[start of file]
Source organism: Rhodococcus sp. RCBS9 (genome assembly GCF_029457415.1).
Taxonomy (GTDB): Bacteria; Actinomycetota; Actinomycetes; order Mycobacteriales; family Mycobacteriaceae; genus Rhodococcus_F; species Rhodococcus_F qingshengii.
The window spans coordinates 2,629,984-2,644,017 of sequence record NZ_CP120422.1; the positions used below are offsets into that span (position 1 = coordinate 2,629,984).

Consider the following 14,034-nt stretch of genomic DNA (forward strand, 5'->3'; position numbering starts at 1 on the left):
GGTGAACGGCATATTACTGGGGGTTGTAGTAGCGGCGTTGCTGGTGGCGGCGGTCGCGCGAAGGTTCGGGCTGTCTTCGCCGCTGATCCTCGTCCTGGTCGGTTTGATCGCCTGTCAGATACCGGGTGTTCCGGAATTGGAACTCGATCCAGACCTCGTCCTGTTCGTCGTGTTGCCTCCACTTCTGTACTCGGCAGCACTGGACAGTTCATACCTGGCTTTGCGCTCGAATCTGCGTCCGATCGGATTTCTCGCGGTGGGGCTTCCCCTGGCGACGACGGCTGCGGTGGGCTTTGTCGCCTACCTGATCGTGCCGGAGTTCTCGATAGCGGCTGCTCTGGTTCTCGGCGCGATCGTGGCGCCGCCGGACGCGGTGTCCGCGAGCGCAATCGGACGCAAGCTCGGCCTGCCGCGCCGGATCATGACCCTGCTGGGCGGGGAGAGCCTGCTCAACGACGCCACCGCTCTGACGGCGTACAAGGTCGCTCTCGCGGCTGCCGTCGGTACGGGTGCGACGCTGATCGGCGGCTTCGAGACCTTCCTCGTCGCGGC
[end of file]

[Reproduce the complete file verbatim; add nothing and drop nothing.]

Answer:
Source organism: Rhodococcus sp. RCBS9 (genome assembly GCF_029457415.1).
Taxonomy (GTDB): Bacteria; Actinomycetota; Actinomycetes; order Mycobacteriales; family Mycobacteriaceae; genus Rhodococcus_F; species Rhodococcus_F qingshengii.
The window spans coordinates 2,629,984-2,644,017 of sequence record NZ_CP120422.1; the positions used below are offsets into that span (position 1 = coordinate 2,629,984).

Consider the following 14,034-nt stretch of genomic DNA (forward strand, 5'->3'; position numbering starts at 1 on the left):
GGTGAACGGCATATTACTGGGGGTTGTAGTAGCGGCGTTGCTGGTGGCGGCGGTCGCGCGAAGGTTCGGGCTGTCTTCGCCGCTGATCCTCGTCCTGGTCGGTTTGATCGCCTGTCAGATACCGGGTGTTCCGGAATTGGAACTCGATCCAGACCTCGTCCTGTTCGTCGTGTTGCCTCCACTTCTGTACTCGGCAGCACTGGACAGTTCATACCTGGCTTTGCGCTCGAATCTGCGTCCGATCGGATTTCTCGCGGTGGGGCTTCCCCTGGCGACGACGGCTGCGGTGGGCTTTGTCGCCTACCTGATCGTGCCGGAGTTCTCGATAGCGGCTGCTCTGGTTCTCGGCGCGATCGTGGCGCCGCCGGACGCGGTGTCCGCGAGCGCAATCGGACGCAAGCTCGGCCTGCCGCGCCGGATCATGACCCTGCTGGGCGGGGAGAGCCTGCTCAACGACGCCACCGCTCTGACGGCGTACAAGGTCGCTCTCGCGGCTGCCGTCGGTACGGGTGCGACGCTGATCGGCGGCTTCGAGACCTTCCTCGTCGCGGC